Offense Transparent for Beacons Baseball

Jaime Soto (top) and Mike Andriano (bottom) have been playing
great, and it shows.

Jaime Soto (top) and Mike Andriano (bottom) have been playing great, and it shows.

Ryan Thomas

At the start of the 2007 baseball season, it was proclaimed that pitching wins championships and offense sells tickets. Well not quite, apparently. At this point in the season, the Beacon offense couldn’t sell a bottle of water to a hapless, parched Boston Marathon runner after 26.2 miles.

After 26 games played, the Beacon offense is dwelling in the basement of almost every offensive statistical category. Yes, pitching wins championships, but a team can’t win without run support. Since the Beacons won 11-7 on April 11, bringing their record to a respectable 10-8, the UMass bats have been collecting dust, leading to these statistics:

• .272 team batting average, worst in conference (63 points behind).• .360 slugging percentage, worst in conference (119 points behind).• .345 on-base percentage, worst in conference (67 points behind).• 131 runs scored, second worst in conference (102 behind).• 215 hits, worst in conference (96 behind).• 105 runs batted in, worst in conference (93 behind).• 284 total bases, worst in conference (150 behind)• Fewest doubles (36) and homeruns (3) in conference (23 and 17 behind respectively).• 68 walks, worst in conference (55 behind).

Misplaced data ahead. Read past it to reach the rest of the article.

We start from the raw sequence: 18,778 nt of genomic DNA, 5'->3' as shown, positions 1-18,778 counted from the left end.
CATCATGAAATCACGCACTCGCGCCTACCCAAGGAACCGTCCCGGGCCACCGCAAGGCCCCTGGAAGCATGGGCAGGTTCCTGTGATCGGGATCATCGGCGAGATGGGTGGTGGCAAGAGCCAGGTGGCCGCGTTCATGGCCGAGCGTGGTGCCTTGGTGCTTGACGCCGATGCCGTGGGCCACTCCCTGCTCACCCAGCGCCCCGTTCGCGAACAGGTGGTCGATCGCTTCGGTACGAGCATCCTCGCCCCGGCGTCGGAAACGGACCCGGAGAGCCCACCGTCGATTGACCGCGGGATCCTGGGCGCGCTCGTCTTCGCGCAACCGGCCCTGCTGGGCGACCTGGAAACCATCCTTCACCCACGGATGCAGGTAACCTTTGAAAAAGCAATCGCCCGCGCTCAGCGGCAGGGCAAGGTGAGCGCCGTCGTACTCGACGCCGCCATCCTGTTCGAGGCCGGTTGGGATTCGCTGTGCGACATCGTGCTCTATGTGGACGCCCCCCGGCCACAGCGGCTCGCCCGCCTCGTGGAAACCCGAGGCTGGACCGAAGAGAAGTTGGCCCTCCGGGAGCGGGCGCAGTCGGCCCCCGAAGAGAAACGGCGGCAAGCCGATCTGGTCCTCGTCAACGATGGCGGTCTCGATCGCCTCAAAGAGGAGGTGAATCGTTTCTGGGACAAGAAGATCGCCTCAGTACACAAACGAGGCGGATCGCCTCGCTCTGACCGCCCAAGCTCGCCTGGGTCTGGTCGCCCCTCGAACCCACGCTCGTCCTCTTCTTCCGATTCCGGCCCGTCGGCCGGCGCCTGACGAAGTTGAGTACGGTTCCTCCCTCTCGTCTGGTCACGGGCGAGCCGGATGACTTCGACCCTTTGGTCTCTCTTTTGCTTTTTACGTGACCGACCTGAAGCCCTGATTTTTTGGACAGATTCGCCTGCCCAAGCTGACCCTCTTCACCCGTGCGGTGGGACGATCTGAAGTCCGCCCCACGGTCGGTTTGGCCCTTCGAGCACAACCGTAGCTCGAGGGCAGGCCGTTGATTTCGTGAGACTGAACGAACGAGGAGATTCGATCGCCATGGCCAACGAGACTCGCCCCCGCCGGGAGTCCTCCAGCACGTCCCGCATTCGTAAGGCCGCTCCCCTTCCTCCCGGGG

Since the Beacons scored 11 runs in their win against Worcester State College, their offense has been all but dormant aside from senior pitcher and first baseman Jaime Soto. Soto has been on fire, going 9-21 (.430 BA) over his last five games with six RBI’s and one homerun. Soto also recorded the team’s only win since April 11 when he went the distance in a 5-3 complete-game win over the University of Southern Maine on April 22. Soto surrendered 10 hits and 4 walks while striking out a season-high 7 Huskies en route to only the second win in almost a month for the haphazard Beacons. From the start, the Beacons pitching staff has been very solid and consistent on the mound. Coach Brendan Eygabroat has done a commendable job of recruiting young pitching talent to UMass Boston’s baseball team, most notably freshman workhorse Mike Andriano and junior transfer Tom Michael. This season Andriano won Rookie Pitcher of the Week honors.

The Beacons rank fourth in team ERA (4.27), second in opponent’s batting average (.260), they lead the conference in fewest hits allowed by far (only 201, the second fewest is Southern Maine with 225) and fewest earned runs allowed (93). They have issued the fewest walks (78) and have held their opponents to only two homeruns in 26 games this season, also tops in the conference.

The Beacons have eight games remaining on their schedule, with two possible make-up games. If Jaime Soto’s bat can jump start the rest of the slumping UMass offense, there’s no doubt that the Beacons can put together a string of wins and climb right back into the Little East Conference playoff race. The pitching is there, it’s been there all season. It’s just a matter of scoring more than three runs a game and putting some decisions in the left-hand column. Prove me wrong Beacons. Show me your offense can sell some tickets so your pitching can win some championships. Or at least some big games anyway.